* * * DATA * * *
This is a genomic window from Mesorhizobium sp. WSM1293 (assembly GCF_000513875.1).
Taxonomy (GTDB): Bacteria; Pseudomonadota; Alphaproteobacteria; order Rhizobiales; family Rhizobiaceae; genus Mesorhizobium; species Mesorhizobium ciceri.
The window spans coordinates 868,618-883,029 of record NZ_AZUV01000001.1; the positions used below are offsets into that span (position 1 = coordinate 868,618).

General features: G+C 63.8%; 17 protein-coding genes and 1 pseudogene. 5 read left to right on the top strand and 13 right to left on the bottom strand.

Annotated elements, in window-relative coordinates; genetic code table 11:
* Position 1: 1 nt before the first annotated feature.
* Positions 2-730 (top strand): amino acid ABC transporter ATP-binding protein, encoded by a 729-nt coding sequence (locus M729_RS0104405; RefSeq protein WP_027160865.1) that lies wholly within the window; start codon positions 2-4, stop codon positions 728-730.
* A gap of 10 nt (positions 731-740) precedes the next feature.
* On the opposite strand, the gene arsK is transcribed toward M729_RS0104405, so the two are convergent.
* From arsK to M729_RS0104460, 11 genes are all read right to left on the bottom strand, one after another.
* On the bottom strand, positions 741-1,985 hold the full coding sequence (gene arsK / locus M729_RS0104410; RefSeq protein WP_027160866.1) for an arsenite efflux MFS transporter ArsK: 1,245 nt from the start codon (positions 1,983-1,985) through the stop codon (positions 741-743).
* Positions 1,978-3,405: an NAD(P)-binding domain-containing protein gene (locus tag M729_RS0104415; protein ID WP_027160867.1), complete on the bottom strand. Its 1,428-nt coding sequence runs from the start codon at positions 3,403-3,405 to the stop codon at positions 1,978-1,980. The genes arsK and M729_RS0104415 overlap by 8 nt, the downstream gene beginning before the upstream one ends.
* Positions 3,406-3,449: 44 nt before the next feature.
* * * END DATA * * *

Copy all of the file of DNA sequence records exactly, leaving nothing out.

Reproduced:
This is a genomic window from Mesorhizobium sp. WSM1293 (assembly GCF_000513875.1).
Taxonomy (GTDB): Bacteria; Pseudomonadota; Alphaproteobacteria; order Rhizobiales; family Rhizobiaceae; genus Mesorhizobium; species Mesorhizobium ciceri.
The window spans coordinates 868,618-883,029 of record NZ_AZUV01000001.1; the positions used below are offsets into that span (position 1 = coordinate 868,618).

General features: G+C 63.8%; 17 protein-coding genes and 1 pseudogene. 5 read left to right on the top strand and 13 right to left on the bottom strand.

Annotated elements, in window-relative coordinates; genetic code table 11:
* Position 1: 1 nt before the first annotated feature.
* Positions 2-730 (top strand): amino acid ABC transporter ATP-binding protein, encoded by a 729-nt coding sequence (locus M729_RS0104405; RefSeq protein WP_027160865.1) that lies wholly within the window; start codon positions 2-4, stop codon positions 728-730.
* A gap of 10 nt (positions 731-740) precedes the next feature.
* On the opposite strand, the gene arsK is transcribed toward M729_RS0104405, so the two are convergent.
* From arsK to M729_RS0104460, 11 genes are all read right to left on the bottom strand, one after another.
* On the bottom strand, positions 741-1,985 hold the full coding sequence (gene arsK / locus M729_RS0104410; RefSeq protein WP_027160866.1) for an arsenite efflux MFS transporter ArsK: 1,245 nt from the start codon (positions 1,983-1,985) through the stop codon (positions 741-743).
* Positions 1,978-3,405: an NAD(P)-binding domain-containing protein gene (locus tag M729_RS0104415; protein ID WP_027160867.1), complete on the bottom strand. Its 1,428-nt coding sequence runs from the start codon at positions 3,403-3,405 to the stop codon at positions 1,978-1,980. The genes arsK and M729_RS0104415 overlap by 8 nt, the downstream gene beginning before the upstream one ends.
* Positions 3,406-3,449: 44 nt before the next feature.